COOPERSTOWN, N.Y. -- For 28 minutes, Mike Piazza kept a tissue wadded in the palm of his right hand, his fingers extended in a white-knuckle grip on the Clark Sports Center's wood-paneled podium. Behind him, roughly four dozen of baseball's greatest players sat rapt. In front of him, one of the three largest crowds in Hall of Fame history fanned themselves with cardboard cutouts of Piazza's face.
Thousands of them had made the four-hour trek across leafy back roads to Cooperstown, where on Sunday, Piazza and Ken Griffey Jr. officially entered the National Baseball Hall of Fame. As Piazza delivered his emotional, nearly half-hour speech, winding through his early life to his time with the Dodgers and beyond, he paused at the section regarding his Mets years. Fans began chanting his name. Out came the tissue, again, and not for the last time.
"You have given me the greatest gift, and graciously taken me into your family," Piazza said, directly addressing the crowd. "Looking out today at all the incredible sea of blue and orange brings back the greatest time of my life."
For Piazza, the sun-splashed afternoon fitted the capstone onto a 16-year career that saw him develop from a 62nd-round Draft pick, the lowest in Hall of Fame history, to one of the greatest-hitting catchers of all time. Now bronzed for future generations to see, Piazza's Hall of Fame plaque ticks off his 427 career homers, including a record 396 as a catcher, his 12 All-Star selections, his 1993 Rookie of the Year award, his 1996 All-Star MVP and his contributions to the Mets' 2000 National League pennant.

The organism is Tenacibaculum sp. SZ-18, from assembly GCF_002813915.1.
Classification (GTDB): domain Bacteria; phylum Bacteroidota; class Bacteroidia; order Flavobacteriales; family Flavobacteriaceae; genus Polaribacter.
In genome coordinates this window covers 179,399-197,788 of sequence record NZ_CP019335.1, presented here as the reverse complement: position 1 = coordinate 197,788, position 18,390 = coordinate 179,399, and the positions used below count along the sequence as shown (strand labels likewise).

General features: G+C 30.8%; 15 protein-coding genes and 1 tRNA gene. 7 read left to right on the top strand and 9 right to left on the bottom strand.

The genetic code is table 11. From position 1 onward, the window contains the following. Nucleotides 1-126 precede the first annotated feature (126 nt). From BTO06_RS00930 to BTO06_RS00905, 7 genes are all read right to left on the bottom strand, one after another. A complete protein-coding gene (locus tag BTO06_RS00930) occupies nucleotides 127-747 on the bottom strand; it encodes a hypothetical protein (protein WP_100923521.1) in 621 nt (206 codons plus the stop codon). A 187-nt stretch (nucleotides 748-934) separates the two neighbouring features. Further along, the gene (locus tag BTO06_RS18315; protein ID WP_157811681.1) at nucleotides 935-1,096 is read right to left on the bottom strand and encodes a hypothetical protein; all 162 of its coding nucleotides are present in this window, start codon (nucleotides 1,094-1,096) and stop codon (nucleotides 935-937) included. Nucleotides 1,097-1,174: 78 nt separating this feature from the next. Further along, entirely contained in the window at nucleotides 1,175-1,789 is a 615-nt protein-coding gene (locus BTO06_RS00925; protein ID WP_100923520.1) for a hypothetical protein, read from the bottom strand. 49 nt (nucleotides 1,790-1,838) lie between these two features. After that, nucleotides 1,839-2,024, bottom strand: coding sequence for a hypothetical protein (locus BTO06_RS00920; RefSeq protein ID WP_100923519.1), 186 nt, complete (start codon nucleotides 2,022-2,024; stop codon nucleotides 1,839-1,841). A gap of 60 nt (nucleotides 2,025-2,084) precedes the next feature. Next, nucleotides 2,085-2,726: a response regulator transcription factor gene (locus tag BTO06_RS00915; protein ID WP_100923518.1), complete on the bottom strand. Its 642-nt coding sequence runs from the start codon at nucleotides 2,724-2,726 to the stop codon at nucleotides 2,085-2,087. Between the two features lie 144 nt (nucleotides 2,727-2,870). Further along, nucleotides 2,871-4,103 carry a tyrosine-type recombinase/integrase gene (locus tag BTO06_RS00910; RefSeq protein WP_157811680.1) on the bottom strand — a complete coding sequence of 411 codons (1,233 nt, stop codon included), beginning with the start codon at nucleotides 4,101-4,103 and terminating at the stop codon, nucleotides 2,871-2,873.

As notable as any of that, Piazza's plaque references the go-ahead home run he hit on Sept. 21, 2001, in New York City's first major sporting event following the Sept. 11 terrorist attacks. Often, Piazza has referred to that night as his signature moment with the Mets, a monumental reason why he chose to wear a Mets cap into the Hall.
"To witness the darkest evil of the human heart as it tore many loved ones from their families will forever be burned in my soul," Piazza said. "But from tragedy and sorrow came bravery, love, compassion, character and eventual healing."
Much of the first half of Piazza's speech centered on his early life growing up in suburban Pennsylvania, on his high school career and his years with the Dodgers. Piazza in particular thanked former manager Tommy Lasorda, a family friend and now fellow Hall of Famer who convinced the Dodgers to draft him with their final pick in 1988. Piazza teared up several times, before moving on to discuss his time with the Mets, then finally the Padres and A's.
Piazza talked about his relationships with Hall of Famers Mike Schmidt, a boyhood idol, and catcher Johnny Bench. He quoted Pope Benedict XVI and Theodore Roosevelt. He spoke about his high school coach and a smattering of professional teammates and instructors. Then he grew emotional as he thanked his family, addressing his father Vince in Italian with the phrase infinito grazie.
In the days and weeks leading up to his induction, Piazza anticipated emotion; the crumpled tissue did not make it into his hand by accident. After appearing on Jimmy Kimmel's talk show last week, Piazza even texted the comedian that he expected to cry at some point during his speech.
"Real men cry at funerals," Kimmel replied, "and when they get inducted into the Baseball Hall of Fame."
The joke is in the latter achievement's rarity. When Hall of Fame officials transported Piazza's plaque across town following the ceremony, he joined Tom Seaver as the second player ever to enter Cooperstown with a Mets cap on his plaque.
Like Seaver, Piazza will be remembered henceforth not as a Met or a Dodger but as a Hall of Famer. And, if he has his way, as a father, husband, son and businessman.
"Sharing it with my family was the most touching thing," Piazza said. "You don't go into the Hall of Fame alone."
Anthony DiComo has covered the Mets for MLB.com since 2008. Follow him on Twitter @AnthonyDiComo and Facebook, and listen to his podcast. This story was not subject to the approval of Major League Baseball or its clubs.